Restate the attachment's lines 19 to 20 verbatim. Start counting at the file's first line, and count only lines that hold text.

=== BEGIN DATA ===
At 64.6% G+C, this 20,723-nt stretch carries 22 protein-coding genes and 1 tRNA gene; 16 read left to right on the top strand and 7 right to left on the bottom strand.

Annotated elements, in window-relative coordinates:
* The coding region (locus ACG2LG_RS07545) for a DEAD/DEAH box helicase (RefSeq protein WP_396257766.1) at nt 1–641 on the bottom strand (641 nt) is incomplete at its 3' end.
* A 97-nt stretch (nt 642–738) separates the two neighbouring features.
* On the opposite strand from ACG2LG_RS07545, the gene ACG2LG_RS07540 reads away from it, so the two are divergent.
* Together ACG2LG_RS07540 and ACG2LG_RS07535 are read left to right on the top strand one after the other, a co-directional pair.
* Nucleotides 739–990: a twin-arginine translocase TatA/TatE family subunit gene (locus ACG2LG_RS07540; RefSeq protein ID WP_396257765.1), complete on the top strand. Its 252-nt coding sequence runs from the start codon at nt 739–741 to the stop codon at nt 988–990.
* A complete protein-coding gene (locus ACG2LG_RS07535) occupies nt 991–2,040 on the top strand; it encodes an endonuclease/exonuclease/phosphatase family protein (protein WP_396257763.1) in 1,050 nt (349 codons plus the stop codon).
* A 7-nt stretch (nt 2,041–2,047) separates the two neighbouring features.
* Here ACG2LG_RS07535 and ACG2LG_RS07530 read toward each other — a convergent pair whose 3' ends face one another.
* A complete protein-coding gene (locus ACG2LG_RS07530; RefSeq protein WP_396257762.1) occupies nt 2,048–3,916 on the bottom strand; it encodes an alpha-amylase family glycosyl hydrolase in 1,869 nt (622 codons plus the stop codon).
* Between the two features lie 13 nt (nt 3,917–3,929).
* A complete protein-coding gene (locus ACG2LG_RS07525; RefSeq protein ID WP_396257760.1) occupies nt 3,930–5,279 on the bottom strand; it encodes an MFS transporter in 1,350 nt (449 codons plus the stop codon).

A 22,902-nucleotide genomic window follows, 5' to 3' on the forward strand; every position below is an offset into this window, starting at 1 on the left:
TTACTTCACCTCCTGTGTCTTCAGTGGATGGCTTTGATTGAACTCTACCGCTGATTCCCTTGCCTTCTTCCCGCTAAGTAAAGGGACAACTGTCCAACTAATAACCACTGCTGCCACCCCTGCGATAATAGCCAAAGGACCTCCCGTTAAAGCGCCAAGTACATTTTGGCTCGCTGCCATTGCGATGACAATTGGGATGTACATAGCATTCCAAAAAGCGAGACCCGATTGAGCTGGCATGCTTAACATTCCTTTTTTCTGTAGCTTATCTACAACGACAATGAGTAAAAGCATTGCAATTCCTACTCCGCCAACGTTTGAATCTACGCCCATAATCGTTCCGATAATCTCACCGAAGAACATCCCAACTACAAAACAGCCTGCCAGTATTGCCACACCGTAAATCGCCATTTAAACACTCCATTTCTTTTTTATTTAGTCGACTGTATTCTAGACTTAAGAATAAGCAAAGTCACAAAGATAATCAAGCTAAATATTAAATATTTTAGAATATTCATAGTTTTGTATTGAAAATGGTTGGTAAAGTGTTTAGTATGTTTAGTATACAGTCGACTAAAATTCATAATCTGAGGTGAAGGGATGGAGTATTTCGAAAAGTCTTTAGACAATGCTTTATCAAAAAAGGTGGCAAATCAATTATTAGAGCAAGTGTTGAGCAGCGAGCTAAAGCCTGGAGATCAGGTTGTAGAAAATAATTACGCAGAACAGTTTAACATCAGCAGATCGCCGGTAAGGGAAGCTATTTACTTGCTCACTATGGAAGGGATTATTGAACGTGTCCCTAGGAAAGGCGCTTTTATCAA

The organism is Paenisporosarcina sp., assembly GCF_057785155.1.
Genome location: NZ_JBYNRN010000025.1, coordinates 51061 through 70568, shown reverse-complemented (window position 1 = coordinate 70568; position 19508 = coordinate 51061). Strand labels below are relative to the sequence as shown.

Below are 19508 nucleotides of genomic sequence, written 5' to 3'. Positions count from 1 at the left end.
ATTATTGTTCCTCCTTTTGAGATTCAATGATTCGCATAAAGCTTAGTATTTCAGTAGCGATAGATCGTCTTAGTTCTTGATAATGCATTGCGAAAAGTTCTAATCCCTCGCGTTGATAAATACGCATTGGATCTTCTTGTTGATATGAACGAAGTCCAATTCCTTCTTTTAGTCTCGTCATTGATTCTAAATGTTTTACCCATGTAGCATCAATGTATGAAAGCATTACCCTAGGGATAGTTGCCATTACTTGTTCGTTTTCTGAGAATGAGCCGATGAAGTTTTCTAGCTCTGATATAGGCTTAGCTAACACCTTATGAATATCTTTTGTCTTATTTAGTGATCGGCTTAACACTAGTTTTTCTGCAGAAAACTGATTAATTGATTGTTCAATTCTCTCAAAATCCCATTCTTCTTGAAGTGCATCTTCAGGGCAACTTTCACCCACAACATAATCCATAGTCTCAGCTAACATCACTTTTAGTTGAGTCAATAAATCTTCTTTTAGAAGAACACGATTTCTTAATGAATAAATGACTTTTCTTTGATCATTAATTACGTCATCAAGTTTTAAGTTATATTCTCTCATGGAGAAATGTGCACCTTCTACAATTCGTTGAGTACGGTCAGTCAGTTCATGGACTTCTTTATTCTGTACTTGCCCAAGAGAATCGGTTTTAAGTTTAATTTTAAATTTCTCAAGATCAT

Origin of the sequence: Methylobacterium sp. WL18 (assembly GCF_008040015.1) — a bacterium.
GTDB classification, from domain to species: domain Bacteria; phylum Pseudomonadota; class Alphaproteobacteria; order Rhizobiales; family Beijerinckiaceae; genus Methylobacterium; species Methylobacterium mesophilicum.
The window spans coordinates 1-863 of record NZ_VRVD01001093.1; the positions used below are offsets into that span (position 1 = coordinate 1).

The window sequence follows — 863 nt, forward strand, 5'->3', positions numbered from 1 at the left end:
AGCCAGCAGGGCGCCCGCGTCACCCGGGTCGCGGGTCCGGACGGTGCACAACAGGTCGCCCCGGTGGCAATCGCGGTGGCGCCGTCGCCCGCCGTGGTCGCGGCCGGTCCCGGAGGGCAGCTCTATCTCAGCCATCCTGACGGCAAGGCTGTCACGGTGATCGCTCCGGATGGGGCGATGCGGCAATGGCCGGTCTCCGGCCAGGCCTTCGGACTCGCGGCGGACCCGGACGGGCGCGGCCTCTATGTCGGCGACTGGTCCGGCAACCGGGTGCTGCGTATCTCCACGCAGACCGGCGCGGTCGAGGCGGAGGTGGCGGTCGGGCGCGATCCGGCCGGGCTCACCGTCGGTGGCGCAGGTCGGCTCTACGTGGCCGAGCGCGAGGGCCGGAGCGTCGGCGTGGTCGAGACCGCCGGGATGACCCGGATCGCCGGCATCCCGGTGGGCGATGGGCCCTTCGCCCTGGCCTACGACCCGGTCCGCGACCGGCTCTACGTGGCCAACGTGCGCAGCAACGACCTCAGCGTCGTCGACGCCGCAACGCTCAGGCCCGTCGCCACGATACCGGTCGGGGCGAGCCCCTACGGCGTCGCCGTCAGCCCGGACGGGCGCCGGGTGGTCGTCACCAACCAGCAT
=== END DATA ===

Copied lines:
ATTATTGTTCCTCCTTTTGAGATTCAATGATTCGCATAAAGCTTAGTATTTCAGTAGCGATAGATCGTCTTAGTTCTTGATAATGCATTGCGAAAAGTTCTAATCCCTCGCGTTGATAAATACGCATTGGATCTTCTTGTTGATATGAACGAAGTCCAATTCCTTCTTTTAGTCTCGTCATTGATTCTAAATGTTTTACCCATGTAGCATCAATGTATGAAAGCATTACCCTAGGGATAGTTGCCATTACTTGTTCGTTTTCTGAGAATGAGCCGATGAAGTTTTCTAGCTCTGATATAGGCTTAGCTAACACCTTATGAATATCTTTTGTCTTATTTAGTGATCGGCTTAACACTAGTTTTTCTGCAGAAAACTGATTAATTGATTGTTCAATTCTCTCAAAATCCCATTCTTCTTGAAGTGCATCTTCAGGGCAACTTTCACCCACAACATAATCCATAGTCTCAGCTAACATCACTTTTAGTTGAGTCAATAAATCTTCTTTTAGAAGAACACGATTTCTTAATGAATAAATGACTTTTCTTTGATCATTAATTACGTCATCAAGTTTTAAGTTATATTCTCTCATGGAGAAATGTGCACCTTCTACAATTCGTTGAGTACGGTCAGTCAGTTCATGGACTTCTTTATTCTGTACTTGCCCAAGAGAATCGGTTTTAAGTTTAATTTTAAATTTCTCAAGATCAT

Origin of the sequence: Methylobacterium sp. WL18 (assembly GCF_008040015.1) — a bacterium.